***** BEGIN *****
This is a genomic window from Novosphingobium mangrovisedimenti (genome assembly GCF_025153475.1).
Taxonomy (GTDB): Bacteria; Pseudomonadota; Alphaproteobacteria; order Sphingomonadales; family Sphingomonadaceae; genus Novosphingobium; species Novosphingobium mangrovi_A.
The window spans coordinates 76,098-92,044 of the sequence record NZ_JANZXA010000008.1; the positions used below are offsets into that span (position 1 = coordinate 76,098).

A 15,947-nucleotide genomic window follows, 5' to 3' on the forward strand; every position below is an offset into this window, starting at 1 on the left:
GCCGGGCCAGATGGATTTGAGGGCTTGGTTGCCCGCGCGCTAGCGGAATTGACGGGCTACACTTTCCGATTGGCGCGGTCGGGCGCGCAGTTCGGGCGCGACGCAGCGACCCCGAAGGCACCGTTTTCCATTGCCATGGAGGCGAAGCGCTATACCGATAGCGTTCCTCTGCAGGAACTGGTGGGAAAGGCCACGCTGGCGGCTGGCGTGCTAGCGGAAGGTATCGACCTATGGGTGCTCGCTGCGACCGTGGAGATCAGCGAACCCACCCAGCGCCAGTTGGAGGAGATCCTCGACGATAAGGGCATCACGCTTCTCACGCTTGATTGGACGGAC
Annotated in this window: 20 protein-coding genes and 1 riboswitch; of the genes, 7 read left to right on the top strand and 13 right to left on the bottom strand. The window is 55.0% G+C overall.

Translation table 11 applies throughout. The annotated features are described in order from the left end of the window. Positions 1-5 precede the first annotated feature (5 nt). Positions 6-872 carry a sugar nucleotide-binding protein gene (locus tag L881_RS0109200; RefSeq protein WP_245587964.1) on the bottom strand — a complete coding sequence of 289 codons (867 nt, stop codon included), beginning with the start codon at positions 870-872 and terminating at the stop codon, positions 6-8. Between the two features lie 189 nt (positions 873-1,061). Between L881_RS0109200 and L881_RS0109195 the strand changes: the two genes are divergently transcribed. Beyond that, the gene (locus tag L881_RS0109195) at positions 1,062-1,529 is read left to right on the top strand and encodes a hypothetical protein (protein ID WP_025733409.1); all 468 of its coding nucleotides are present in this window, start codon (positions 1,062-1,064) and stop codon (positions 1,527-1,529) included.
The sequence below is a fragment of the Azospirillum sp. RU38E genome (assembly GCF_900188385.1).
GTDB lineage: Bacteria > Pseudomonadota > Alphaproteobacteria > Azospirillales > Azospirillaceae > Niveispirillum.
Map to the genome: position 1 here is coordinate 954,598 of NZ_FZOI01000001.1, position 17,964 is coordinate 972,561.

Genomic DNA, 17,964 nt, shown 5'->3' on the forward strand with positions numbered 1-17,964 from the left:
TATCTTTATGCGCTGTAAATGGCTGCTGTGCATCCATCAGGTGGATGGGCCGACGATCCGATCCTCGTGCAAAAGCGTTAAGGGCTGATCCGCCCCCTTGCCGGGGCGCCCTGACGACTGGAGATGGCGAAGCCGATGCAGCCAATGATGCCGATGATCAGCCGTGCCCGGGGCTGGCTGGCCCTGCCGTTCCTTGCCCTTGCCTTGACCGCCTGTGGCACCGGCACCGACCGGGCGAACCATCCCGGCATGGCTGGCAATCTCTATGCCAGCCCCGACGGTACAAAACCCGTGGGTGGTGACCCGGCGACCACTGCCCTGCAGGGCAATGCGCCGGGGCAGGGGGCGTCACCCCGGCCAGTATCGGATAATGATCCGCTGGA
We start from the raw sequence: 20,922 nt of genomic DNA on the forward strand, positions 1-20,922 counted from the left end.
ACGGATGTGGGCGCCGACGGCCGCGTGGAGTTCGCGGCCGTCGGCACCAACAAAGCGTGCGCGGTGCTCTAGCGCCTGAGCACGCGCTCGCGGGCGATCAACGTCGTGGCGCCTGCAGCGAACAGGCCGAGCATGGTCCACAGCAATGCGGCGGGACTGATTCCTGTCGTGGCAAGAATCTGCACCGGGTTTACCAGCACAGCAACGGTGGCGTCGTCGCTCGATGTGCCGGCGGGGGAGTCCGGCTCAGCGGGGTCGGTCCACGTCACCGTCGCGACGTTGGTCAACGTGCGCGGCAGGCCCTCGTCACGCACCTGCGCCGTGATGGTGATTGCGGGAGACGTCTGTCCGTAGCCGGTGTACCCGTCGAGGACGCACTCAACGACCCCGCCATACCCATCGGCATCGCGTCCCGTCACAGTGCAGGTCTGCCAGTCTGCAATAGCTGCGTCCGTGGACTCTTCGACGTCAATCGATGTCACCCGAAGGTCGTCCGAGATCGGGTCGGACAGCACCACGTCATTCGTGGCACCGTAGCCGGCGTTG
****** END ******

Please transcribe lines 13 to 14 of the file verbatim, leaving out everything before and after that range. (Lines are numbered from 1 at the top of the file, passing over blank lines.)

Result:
We start from the raw sequence: 20,922 nt of genomic DNA on the forward strand, positions 1-20,922 counted from the left end.
ACGGATGTGGGCGCCGACGGCCGCGTGGAGTTCGCGGCCGTCGGCACCAACAAAGCGTGCGCGGTGCTCTAGCGCCTGAGCACGCGCTCGCGGGCGATCAACGTCGTGGCGCCTGCAGCGAACAGGCCGAGCATGGTCCACAGCAATGCGGCGGGACTGATTCCTGTCGTGGCAAGAATCTGCACCGGGTTTACCAGCACAGCAACGGTGGCGTCGTCGCTCGATGTGCCGGCGGGGGAGTCCGGCTCAGCGGGGTCGGTCCACGTCACCGTCGCGACGTTGGTCAACGTGCGCGGCAGGCCCTCGTCACGCACCTGCGCCGTGATGGTGATTGCGGGAGACGTCTGTCCGTAGCCGGTGTACCCGTCGAGGACGCACTCAACGACCCCGCCATACCCATCGGCATCGCGTCCCGTCACAGTGCAGGTCTGCCAGTCTGCAATAGCTGCGTCCGTGGACTCTTCGACGTCAATCGATGTCACCCGAAGGTCGTCCGAGATCGGGTCGGACAGCACCACGTCATTCGTGGCACCGTAGCCGGCGTTG